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A jury found Defendant Alejandro Ramirez guilty of shooting and killing Johnny Vialpando. Ramirez was convicted of several offenses, including first-degree murder, and the district court sentenced Ramirez to life imprisonment plus an additional sixty-five and one-half years. Ramirez appeals directly to the New Mexico Supreme Court, arguing: (1) there was insufficient evidence presented to support his convictions; (2) his right to due process was violated when the district court permitted several eyewitnesses to identify him in court as the shooter; and (3) his convictions violated the double-jeopardy guarantee against multiple punishments. With respect to the murder conviction, the Supreme Court held that the evidence was sufficient to support the convictions, the district court did not violate Ramirez’s right to due process by allowing the in-court identifications, and double jeopardy precluded the district court from convicting Ramirez of first-degree murder and shooting at a motor vehicle. The Court vacated Ramirez's shooting-at-a-motor-vehicle conviction and remanded for resentencing. View "New Mexico v. Ramirez" on Justia Law

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Petitioner Sarah Cahn invoked the due process exception to the New Mexico Medical Malpractice Act (MMA), but did not file her late-accruing medical malpractice claim against Respondent John Berryman, M.D. within twelve months. Twenty-one months elapsed between the accrual date of Cahn’s claim against Dr. Berryman and the date she filed suit against him. Thus, her claim was barred by Section 41-5-13 of the Act. By this opinion, the New Mexico Supreme Court clarified the contours of the due process exception, and held that plaintiffs with late-accruing medical malpractice claims, i.e., claims accruing in the last twelve months of the three-year repose period, shall have twelve months from the time of accrual to commence suit. View "Cahn v. Berryman" on Justia Law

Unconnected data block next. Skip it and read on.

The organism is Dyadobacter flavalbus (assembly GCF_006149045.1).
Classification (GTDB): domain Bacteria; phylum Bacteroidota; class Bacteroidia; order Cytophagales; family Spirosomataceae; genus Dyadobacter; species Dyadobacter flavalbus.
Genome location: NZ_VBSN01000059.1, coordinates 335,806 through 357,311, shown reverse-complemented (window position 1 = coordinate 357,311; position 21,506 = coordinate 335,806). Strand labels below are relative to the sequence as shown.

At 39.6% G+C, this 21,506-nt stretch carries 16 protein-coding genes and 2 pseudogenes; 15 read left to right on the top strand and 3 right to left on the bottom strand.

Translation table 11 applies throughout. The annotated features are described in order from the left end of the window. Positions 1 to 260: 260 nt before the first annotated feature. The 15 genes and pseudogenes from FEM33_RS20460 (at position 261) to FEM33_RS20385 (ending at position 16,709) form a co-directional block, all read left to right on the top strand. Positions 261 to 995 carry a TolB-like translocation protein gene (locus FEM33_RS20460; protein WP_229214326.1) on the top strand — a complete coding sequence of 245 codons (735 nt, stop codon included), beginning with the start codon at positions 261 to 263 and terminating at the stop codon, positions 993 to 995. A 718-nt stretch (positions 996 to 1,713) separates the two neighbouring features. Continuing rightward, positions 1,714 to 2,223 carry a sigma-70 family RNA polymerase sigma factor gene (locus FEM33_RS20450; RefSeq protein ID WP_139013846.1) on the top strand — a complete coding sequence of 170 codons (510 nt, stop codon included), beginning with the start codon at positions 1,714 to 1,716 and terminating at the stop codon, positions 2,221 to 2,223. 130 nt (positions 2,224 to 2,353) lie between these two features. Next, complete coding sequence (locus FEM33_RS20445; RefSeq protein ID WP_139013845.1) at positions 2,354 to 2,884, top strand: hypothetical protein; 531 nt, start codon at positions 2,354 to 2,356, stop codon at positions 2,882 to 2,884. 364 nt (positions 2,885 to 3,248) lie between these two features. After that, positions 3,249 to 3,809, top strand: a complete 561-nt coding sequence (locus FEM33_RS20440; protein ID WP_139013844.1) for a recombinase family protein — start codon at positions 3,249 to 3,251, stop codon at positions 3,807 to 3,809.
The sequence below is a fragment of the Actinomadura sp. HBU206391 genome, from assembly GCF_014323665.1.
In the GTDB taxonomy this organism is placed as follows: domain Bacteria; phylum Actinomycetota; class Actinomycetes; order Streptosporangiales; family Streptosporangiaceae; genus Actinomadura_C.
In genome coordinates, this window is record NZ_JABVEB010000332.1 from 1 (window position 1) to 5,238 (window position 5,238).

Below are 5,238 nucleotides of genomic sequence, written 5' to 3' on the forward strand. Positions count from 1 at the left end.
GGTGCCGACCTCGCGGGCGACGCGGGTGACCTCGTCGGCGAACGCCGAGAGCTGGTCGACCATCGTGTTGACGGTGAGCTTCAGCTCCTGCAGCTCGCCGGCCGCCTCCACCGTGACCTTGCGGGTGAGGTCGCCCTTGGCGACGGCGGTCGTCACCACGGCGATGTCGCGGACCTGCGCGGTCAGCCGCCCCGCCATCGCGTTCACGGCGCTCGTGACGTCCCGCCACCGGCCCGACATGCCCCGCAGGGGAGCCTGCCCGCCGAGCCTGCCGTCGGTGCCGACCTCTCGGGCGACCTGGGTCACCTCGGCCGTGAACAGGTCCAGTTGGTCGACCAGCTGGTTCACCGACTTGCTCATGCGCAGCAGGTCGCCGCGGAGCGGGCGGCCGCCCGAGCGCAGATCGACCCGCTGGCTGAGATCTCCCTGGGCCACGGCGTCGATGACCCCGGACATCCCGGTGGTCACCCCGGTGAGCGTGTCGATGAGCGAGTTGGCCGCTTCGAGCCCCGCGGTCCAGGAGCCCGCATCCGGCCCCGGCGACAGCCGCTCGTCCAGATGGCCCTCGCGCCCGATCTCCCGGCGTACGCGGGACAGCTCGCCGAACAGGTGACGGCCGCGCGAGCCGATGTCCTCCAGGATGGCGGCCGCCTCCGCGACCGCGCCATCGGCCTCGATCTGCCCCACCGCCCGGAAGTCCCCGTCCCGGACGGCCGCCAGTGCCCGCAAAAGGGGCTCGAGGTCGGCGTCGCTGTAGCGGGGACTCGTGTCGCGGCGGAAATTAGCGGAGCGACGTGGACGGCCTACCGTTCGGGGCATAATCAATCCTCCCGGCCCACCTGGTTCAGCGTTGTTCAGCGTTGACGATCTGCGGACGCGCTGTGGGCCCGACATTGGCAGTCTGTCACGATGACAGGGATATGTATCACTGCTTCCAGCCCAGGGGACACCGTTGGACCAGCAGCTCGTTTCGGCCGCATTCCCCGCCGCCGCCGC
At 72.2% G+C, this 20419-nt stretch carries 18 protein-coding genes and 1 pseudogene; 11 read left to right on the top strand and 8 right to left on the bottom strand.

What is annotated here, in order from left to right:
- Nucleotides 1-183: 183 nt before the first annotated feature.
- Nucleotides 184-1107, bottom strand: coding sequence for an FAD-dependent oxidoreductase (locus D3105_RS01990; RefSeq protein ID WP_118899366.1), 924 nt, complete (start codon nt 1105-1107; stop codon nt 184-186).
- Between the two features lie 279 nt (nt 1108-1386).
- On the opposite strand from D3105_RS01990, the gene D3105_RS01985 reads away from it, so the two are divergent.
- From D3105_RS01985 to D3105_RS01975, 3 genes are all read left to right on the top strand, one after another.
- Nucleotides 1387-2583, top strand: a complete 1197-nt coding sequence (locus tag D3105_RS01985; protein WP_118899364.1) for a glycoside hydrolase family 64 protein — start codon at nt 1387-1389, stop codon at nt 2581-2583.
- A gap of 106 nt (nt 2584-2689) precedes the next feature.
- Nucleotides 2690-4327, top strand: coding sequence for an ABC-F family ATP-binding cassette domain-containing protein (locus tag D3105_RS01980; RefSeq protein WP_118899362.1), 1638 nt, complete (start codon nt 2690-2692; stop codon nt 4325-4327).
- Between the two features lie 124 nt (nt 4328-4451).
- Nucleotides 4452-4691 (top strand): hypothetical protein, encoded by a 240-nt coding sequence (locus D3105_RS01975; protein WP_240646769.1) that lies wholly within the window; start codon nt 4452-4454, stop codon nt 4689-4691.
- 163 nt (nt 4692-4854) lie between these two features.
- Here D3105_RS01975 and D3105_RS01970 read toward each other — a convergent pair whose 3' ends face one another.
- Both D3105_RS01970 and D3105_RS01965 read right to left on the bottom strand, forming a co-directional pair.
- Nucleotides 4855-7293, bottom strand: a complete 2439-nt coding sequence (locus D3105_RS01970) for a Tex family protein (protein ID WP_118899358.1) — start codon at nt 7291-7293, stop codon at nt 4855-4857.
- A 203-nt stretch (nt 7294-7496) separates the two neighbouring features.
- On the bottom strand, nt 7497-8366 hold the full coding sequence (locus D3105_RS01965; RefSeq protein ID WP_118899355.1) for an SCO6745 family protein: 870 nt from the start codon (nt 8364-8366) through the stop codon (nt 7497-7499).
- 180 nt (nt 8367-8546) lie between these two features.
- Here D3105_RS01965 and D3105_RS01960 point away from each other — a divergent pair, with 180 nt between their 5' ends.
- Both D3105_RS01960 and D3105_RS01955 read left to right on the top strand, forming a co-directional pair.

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This case concerned the inventory search exception to the warrant requirement. Wesley Davis was arrested for operating a motorcycle without a license. Davis was carrying a backpack; during the stop, an Eddy County sheriff deputy searched the backpack and found marijuana. Davis was charged with one count of distribution of marijuana. He moved to suppress the marijuana, arguing the search was unlawful because Davis did not possess the backpack "on his person or in his physical possession." The New Mexico Supreme Court disagreed that possession in the inventory search context should have been so narrowly construed, and concluded Davis possessed the backpack at the time of his arrest. Therefore the inventory search was valid. The Court of Appeals judgment holding to the contrary was reversed. View "New Mexico v. Davis" on Justia Law